ES: Definitely. I’ve been fiddling with my melodies more, working myself harder with my guitar parts, playing around with the idea of using loops, playing piano here and there, etc. When you’re forced to create a new song every week, you strive to make each its own piece; to breathe life and individuality into each of them. So I can see how my songwriting has been changing over the course of this year and really, it’s a nice thing to sit back and watch. I’m not sure anything else could have cornered me into expanding on my style.

CS: You’ve written on your blog about your enthusiasm for D.I.Y. culture. How do you feel the Internet has changed the relationship between you and your fans?

ES: I’m such a big fan of the Internet. It has changed everything! When I started playing music and taking my career seriously, it seemed like there was one way and one way only to make fans: a record label. Everything you want to do you can do yourself. With the expansion of the Internet, I’m constantly thinking and making lists of what I can do next. The huge change the Internet has made is that I’m now in control and my fans can reach me. They can literally just send me an email and expect to hear back from me, leave me a comment and wait for my comment back, vote on t-shirt designs, etc. I’m excited to be a musician during this time.


CS: What’s next for you as an artist? Working on any cool projects?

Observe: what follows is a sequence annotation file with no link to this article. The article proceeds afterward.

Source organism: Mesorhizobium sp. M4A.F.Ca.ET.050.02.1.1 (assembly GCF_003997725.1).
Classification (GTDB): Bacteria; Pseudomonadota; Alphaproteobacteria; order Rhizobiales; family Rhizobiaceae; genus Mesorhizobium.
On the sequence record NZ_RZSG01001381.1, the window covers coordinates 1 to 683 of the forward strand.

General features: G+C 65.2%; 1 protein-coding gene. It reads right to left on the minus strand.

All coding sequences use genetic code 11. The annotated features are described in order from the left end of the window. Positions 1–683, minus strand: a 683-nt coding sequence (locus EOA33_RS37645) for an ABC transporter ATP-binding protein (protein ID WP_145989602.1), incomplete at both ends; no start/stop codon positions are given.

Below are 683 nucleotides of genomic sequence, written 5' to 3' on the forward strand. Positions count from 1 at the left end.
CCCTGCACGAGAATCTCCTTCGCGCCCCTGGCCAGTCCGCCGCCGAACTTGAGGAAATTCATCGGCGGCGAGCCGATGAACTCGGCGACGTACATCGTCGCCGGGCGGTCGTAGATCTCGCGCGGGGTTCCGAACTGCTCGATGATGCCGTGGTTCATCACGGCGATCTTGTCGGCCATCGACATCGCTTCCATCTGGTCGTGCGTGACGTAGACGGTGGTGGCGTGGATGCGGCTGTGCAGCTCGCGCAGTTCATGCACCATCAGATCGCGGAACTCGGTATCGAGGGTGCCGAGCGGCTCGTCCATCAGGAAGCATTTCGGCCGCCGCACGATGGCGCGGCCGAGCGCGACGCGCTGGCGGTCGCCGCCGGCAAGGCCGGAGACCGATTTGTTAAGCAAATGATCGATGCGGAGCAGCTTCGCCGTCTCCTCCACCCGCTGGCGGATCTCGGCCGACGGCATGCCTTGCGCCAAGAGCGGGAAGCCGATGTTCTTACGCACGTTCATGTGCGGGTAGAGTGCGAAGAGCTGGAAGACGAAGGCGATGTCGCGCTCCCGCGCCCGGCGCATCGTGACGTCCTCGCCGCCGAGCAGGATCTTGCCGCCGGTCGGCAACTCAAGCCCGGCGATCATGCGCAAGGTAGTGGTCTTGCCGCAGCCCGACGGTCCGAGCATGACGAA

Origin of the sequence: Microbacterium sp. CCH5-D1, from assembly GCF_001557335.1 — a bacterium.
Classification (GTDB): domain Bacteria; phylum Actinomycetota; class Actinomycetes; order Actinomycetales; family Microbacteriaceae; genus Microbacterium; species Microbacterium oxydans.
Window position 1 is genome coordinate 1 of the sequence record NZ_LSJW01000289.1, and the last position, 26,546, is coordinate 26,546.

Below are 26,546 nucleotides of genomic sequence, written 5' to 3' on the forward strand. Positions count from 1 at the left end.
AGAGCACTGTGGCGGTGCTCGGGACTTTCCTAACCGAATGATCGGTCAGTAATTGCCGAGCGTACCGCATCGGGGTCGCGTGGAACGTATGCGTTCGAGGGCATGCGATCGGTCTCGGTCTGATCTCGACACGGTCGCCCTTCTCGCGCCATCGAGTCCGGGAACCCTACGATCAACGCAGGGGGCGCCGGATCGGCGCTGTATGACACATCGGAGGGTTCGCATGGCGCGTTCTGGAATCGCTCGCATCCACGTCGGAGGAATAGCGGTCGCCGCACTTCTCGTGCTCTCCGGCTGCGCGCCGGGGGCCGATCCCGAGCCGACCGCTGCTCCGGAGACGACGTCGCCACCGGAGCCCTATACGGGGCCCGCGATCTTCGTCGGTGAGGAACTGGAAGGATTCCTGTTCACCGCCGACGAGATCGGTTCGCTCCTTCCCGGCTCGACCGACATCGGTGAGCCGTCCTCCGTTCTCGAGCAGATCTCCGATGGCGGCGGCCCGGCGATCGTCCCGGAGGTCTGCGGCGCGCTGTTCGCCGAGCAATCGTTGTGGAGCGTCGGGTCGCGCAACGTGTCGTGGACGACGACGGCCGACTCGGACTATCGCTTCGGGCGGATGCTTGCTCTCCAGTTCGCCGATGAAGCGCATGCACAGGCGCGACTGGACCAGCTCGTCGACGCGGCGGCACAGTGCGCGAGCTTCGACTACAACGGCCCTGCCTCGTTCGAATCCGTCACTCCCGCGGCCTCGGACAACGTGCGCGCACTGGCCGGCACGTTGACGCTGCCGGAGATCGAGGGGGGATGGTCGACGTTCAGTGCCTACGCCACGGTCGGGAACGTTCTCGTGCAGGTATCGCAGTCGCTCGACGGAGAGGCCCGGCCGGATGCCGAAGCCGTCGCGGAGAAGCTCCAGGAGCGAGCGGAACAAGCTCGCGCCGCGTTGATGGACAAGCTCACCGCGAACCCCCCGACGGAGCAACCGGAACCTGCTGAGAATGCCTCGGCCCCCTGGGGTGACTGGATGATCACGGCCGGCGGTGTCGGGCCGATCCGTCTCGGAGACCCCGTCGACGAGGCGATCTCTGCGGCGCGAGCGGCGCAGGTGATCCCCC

ES: This project has taken a lot of time just to get started and keep afloat, but now that I’m in the swing of it, there’s a long list of collaborators I’m planning on working with for the second half of 2010. A group project I’m not really allowed to talk about yet is underway, as well as a new band I’ll be going public with sometime this summer. Other than that, I’m just trying to organize my songs, get better recordings, release them as I see fit, and continue down the long road of songwriting improvement.

Listen to Elizabeth’s tunes at

Other Music: Confessions of a Professional DJ

Tuesday, May 4th, 2010


I remember reading a newspaper headline about six months ago, saying something to the effect of: laid-off workers going to deejay schools trying to get a leg up on a new career. I gazed at that headline with such an incredulous, slack-jawed stare, wondering who convinced these people that this was a great new career choice for workers in a rut in NYC.

If anything, 2010 is one the worst times to try to break into the DJ scene locally. Yet, everyday at least one person asks me for my advice on how to do it. While I’m still trying to figure out how I did it, here are a few tips that I’ve learned along the way.

Plan on losing more money than you make for the first year you DJ.